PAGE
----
Have you ever met a person who seemed to have influence wherever they went and with whomever they met? Someone universally admired, respected and with that rare power to get others to effortlessly follow their lead?
This is the sort of person who can be described as having the Midas touch. King Midas of ancient Greece was gifted with the ability to touch anything and turn it to gold. Some people do this with their interactions with people. When they walk into a room, people pay attention. When they speak, people listen. When they make a suggestion, people act on it. When they lead a team or organisation, people clamour to be part of it. When they lead, people don’t just comply, they try. When they lead, people don’t just give their time, they give their blood, sweat and tears.
It begs the question WHY – why do some people have this impact and why don’t others?
So, what’s the answer? Why do some people have this impact and influence?
Because they have mastered both sides of influence, and all the component skills.
Influence is the ability to change thoughts, feelings, decisions and behaviour.
I see influence through the following lens:
Great leaders, influencers, high performers and difference makers master two skills – they need to Influence themselves and Influence others. They need to get the absolute best out of themselves and get the absolute best out of others.
This is about self-mastery. The ability to control and improve your own thoughts, feelings, decisions and behaviour in ways that lead to higher and higher levels of performance. The component skills of ‘Influencing Self’ are the Effort you expend (motivation & drive), the Effectiveness of your effort (high performance habits & productivity) and your Endurance which is your ability to sustain your effort in difficult circumstances and over the long-term (resilience & grit, energy & wellbeing). Obviously critical to success.
The challenge of Influencing Self is real. Have you ever started a diet, exercise program, started writing a book (or some other goal that involves ongoing self-control) only to find yourself straying or abandoning the enterprise entirely? Of course you have – it is called being human! Hell, this even applies in the short-term. We can swear an oath to ourselves that ‘I am definitely not eating anymore of this chocolate today!’ and yet one minute after that ironclad promise to ourselves we find chocolate smeared all over our faces. How did it get there? How mysterious! This is just one small example of how Influencing Self.
But here’s the rub. If we often can’t even control our own decisions and behaviour, what chance do we have of successfully Influencing Others?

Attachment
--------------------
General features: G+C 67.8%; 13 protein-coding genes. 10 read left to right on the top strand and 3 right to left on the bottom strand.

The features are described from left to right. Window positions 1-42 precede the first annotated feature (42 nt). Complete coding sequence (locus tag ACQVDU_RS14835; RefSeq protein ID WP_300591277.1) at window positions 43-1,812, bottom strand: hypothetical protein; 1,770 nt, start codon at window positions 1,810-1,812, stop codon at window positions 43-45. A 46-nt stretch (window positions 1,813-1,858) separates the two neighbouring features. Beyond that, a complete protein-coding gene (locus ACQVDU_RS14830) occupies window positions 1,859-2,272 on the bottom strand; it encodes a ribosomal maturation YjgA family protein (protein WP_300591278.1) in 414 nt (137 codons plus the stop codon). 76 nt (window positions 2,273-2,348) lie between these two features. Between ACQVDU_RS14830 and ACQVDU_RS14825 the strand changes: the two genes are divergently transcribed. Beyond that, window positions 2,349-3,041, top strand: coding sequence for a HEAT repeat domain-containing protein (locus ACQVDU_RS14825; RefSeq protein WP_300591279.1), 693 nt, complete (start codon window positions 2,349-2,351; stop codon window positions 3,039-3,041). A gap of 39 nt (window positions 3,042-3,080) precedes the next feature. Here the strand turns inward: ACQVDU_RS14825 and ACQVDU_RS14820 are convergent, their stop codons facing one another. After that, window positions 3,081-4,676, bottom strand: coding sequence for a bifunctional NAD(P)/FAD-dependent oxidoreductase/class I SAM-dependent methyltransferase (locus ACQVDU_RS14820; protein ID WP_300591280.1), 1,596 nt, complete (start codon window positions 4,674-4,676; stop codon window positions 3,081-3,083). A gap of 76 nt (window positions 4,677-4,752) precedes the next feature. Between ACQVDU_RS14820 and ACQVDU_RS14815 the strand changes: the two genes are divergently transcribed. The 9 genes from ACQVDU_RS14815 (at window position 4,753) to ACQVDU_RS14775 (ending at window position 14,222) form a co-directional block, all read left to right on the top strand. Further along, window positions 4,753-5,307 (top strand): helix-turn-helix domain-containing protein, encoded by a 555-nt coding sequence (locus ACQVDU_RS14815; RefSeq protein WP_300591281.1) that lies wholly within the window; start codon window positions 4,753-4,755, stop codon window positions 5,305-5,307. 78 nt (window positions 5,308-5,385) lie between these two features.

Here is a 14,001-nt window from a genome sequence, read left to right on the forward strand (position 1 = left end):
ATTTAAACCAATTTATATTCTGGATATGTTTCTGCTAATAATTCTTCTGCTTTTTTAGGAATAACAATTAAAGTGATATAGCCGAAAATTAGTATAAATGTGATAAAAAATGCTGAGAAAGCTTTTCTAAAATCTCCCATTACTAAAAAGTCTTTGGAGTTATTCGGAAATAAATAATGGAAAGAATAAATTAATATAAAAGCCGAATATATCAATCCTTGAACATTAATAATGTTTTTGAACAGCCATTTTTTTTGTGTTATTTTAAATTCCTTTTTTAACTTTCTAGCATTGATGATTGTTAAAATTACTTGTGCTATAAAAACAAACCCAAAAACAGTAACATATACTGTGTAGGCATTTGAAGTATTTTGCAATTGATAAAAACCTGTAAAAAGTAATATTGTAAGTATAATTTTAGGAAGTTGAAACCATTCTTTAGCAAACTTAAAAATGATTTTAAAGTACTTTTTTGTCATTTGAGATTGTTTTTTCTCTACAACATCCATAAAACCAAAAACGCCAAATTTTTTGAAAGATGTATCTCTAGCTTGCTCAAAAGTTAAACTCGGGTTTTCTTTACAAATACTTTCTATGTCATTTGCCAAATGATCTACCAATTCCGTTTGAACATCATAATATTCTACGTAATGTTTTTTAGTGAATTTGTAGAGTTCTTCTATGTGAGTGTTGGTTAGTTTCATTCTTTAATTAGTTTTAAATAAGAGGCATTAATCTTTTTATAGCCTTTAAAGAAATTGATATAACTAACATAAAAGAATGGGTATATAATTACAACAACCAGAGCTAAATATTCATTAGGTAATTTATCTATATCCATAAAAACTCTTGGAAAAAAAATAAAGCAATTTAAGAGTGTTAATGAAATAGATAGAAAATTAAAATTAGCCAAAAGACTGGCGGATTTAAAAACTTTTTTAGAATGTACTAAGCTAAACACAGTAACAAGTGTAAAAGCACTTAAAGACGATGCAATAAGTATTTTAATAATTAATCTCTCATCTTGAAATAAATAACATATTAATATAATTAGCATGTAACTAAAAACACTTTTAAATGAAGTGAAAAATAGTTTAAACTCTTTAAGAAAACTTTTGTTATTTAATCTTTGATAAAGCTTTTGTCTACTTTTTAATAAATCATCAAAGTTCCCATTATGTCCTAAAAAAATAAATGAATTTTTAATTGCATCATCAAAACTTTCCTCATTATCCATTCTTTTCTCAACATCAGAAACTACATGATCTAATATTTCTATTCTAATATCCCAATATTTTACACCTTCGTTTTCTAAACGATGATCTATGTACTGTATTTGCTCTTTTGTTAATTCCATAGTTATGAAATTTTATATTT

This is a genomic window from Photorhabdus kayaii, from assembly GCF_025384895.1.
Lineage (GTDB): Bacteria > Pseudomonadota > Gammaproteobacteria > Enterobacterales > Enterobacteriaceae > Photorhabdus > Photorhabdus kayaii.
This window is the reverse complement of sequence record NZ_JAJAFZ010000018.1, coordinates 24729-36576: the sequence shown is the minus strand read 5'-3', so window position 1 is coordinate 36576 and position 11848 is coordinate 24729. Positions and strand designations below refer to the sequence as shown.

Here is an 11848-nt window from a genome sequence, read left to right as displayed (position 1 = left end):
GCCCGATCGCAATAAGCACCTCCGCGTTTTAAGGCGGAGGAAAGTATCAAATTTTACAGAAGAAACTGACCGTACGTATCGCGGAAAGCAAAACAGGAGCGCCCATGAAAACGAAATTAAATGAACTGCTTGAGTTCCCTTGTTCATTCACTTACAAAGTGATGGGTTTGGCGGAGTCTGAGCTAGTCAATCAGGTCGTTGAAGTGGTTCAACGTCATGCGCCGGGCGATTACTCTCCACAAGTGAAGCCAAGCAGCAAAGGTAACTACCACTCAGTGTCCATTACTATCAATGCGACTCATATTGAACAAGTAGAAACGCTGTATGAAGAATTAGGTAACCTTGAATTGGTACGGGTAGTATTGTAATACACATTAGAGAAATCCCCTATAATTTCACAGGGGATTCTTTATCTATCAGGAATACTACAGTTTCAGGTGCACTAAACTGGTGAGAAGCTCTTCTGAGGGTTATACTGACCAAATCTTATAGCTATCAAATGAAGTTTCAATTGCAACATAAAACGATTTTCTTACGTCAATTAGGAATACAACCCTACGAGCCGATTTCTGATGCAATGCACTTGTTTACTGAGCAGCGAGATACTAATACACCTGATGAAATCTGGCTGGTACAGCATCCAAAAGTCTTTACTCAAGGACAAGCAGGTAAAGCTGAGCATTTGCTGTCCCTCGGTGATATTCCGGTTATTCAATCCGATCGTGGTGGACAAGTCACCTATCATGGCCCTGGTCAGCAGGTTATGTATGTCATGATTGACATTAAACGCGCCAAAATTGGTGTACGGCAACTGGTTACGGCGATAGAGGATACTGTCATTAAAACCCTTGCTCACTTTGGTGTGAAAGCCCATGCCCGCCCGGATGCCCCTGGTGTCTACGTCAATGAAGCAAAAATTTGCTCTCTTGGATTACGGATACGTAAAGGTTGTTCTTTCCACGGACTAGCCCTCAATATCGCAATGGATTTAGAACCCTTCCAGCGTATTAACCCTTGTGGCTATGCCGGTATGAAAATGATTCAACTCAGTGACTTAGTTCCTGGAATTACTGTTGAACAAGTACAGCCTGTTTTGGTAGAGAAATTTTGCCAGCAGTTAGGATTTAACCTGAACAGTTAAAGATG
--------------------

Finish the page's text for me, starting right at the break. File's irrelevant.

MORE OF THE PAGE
Our ability to change the thoughts, feelings, decisions and behaviour of other people is critical to our success at work and life, but let’s not underestimate the challenge in front of us.
To Influence Others, there are five ‘elevations’ that we must master.
Most of these elevations of influence make immediate sense to people.
Our ability to have Compelling Conversations (the power of one to one), whether these conversations are ones where we are influencing without authority or leadership conversations like coaching and feedback. Yep, makes sense.
Our ability to create Persuasive Presentations (the power of one to many) elevates how many we can influence at one time. Yes, this one makes sense too.
The skill of Building Top Performing Teams (the power of many) empowers us to corral the collective intelligence and efforts of a group to multiply our results (the whole being greater than the sum of its parts). Yes, very important for a leader.
Finally, the skill of Engineering Behaviour Change (the power of everyone) is about our ability to create a behavioural shift at scale (essentially a culture shift) to ensure everyone is behaving in a way consistent with the organisational strategy. This is not a skill many leaders have reflected on, but upon hearing it they usually think ‘yes, very important’.
The irony is that the one elevation of influence that is most commonly overlooked is arguably the most important…
Shoot the Messenger
The elevations of influence involve conveying a message and impacting the decisions and behaviour of other people and yet it is easy to overlook that there is one common denominator in all these situations…us! The messenger.
This first elevation of influence is the most overlooked layer of influence. It is about how you are perceived as a person. In the Influence Others model we call this Personal Presence (the power of one). You could substitute this term with executive presence, charisma or personal brand. There isn’t really a perfect term for it (unfortunately), but it is encapsulated here:
People will not believe your message unless they first believe you the messenger.
Regardless of how skilled you are at the other four elevations of influence, if people don’t believe in you, if they are not compelled by you as a person your ability to Influence Others is massively hampered. You will not achieve your full potential and you won’t be able to fully help others achieve theirs.
This is what The Smiling Ox Paradox is all about: how to become a person others consider to be influential, respected, trustworthy and inspiring.
Cover image: Shutterstock
Michelle will be running an interactive session on the Smiling Ox Paradox at the ATC2019. Don’t miss out on this interactive workshop that will transform you into a compelling and persuasive leader! Get your tickets here.
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